People in this 29 percent of the coverage area could in principle, install a low-noise pre-amplifier on their rooftop antenna, but how many will do so? In my opinion, if they know what to do, they still may not do it and just give up on over-the-air reception and become DBS or CATV subscribers. If they are really smart, they would replace their present antenna while someone is up on their rooftop. Antennas don't die; they simply corrode and fall apart. Besides, some really powerful antennas are now available to those willing and able to pay for them.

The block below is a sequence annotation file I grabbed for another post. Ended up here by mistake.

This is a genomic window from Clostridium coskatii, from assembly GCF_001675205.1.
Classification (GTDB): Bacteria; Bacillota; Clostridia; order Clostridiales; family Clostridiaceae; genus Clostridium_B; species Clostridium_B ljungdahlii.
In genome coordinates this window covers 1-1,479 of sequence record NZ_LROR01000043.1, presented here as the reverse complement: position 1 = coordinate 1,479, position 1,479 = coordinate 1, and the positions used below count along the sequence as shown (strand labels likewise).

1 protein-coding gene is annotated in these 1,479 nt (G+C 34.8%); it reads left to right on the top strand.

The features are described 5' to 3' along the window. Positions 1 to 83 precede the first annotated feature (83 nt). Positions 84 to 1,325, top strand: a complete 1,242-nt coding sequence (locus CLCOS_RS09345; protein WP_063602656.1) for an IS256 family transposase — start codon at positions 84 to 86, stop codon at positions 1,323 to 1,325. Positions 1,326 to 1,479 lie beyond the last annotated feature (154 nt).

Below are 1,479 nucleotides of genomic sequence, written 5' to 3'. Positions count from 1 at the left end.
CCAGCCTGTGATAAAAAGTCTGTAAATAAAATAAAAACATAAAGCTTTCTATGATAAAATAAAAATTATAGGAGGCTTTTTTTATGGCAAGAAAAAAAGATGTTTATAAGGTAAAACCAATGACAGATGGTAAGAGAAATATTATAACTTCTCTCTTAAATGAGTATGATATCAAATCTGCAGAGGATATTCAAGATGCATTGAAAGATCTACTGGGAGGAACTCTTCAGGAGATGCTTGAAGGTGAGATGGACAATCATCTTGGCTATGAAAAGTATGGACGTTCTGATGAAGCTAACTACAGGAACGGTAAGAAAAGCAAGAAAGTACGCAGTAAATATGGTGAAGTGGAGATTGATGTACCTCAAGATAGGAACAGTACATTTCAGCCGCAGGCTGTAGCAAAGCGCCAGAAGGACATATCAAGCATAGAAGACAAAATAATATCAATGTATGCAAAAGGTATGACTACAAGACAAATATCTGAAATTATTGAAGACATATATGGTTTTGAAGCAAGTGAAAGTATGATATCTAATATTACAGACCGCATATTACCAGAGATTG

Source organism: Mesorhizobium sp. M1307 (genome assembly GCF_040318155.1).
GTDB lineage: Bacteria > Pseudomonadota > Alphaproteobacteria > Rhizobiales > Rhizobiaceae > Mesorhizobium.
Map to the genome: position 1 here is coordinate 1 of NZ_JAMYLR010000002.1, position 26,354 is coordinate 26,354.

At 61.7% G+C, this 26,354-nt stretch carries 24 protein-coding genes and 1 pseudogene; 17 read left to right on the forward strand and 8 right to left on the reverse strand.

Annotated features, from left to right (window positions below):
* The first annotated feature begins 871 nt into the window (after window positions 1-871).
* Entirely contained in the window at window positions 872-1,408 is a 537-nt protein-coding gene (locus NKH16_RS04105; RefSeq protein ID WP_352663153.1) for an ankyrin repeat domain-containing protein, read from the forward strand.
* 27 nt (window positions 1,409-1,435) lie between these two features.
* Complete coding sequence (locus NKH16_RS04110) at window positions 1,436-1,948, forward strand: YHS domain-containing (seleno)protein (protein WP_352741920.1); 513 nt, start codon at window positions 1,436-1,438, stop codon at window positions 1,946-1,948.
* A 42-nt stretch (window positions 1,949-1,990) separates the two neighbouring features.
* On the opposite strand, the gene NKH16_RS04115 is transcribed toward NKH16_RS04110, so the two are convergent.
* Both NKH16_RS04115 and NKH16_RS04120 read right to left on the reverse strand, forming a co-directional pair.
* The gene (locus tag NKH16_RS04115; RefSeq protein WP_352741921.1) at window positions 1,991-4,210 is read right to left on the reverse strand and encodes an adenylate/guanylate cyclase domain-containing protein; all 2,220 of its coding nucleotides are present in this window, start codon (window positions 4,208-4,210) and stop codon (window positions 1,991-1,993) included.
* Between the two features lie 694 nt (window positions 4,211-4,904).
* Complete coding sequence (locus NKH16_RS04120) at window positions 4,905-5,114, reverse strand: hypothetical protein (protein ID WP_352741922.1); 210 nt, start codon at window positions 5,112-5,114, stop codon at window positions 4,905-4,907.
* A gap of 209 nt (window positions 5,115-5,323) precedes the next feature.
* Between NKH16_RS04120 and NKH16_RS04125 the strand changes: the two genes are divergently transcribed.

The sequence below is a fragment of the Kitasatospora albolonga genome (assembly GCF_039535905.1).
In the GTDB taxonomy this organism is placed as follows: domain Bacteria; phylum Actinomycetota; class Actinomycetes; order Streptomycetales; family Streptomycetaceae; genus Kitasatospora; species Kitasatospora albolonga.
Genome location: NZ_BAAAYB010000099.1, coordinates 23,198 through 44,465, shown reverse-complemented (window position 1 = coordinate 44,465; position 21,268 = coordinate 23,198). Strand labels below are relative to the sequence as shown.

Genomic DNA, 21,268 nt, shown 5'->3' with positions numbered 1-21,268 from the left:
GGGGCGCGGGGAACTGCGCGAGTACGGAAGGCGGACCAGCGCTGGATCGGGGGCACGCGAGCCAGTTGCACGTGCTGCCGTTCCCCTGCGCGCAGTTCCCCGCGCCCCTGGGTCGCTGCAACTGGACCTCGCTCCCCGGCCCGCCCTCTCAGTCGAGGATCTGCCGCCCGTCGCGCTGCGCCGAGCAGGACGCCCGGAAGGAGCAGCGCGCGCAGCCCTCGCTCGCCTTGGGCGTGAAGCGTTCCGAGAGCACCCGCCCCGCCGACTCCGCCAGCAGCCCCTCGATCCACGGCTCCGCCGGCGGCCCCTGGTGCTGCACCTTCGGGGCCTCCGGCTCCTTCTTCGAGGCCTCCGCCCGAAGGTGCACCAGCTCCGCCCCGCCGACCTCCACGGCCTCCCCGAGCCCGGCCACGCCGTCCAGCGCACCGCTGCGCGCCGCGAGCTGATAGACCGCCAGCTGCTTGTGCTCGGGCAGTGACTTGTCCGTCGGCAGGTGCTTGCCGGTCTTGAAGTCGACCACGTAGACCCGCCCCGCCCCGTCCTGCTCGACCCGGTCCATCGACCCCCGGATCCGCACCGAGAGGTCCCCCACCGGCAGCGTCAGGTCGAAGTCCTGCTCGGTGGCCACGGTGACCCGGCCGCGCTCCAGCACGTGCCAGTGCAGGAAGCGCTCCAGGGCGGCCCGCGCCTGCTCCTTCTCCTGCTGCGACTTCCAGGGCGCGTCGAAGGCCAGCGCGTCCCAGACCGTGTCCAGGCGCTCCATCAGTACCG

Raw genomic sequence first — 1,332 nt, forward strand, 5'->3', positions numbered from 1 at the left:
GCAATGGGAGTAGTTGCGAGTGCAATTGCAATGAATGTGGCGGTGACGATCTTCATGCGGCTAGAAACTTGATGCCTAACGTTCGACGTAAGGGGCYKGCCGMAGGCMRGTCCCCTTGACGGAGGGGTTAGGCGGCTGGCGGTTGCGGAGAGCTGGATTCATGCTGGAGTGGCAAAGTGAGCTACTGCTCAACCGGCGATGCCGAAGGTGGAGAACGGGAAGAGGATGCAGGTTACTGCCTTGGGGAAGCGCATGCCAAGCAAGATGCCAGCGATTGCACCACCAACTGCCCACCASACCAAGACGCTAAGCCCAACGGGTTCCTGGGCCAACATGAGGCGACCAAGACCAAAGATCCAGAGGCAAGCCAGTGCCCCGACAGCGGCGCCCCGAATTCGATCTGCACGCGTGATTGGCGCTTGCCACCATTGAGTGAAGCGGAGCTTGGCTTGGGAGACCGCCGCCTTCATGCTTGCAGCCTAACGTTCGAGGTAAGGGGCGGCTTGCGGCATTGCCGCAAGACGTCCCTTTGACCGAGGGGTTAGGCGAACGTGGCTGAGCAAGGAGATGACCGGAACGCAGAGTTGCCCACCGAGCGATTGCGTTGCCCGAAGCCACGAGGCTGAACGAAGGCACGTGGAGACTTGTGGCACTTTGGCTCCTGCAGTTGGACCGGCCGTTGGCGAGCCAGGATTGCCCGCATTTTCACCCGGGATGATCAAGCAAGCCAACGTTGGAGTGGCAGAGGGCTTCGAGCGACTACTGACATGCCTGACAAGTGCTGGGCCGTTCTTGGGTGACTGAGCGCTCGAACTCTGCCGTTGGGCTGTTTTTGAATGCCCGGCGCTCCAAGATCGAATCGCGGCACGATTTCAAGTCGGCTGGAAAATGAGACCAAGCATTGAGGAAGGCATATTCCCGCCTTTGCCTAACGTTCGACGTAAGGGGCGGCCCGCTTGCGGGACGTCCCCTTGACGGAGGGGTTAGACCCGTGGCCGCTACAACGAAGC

Getting back to the undesired signal at one mile, –48 dBm, the only way it can cause interference to a signal two or more channels away is by cross-modulating the desired DTV signal, which introduces noise in the desired channel. The noise power spectrum of the other third-order intermodulation product only extends by one channel from the undesired signal; it doesn't reach the desired channel (N+/–2 or greater), but cross-modulation (X-M) does. If any U signal reaches the mixer, it can generate X-M which can cause interference to every signal present at the mixer. Putting aside the one mile yard stick, let's return to the shorter yard stick, the 100 foot yard stick where the undesired signal is up to –14 dBm. Table A-9 of this FCC report shows that for a desired signal power of –68 dBm, the threshold of interference is –26 dBm for N+/–2. Clearly, even the best receiver cannot function with D at –68 dBm and one U at –14 dBm.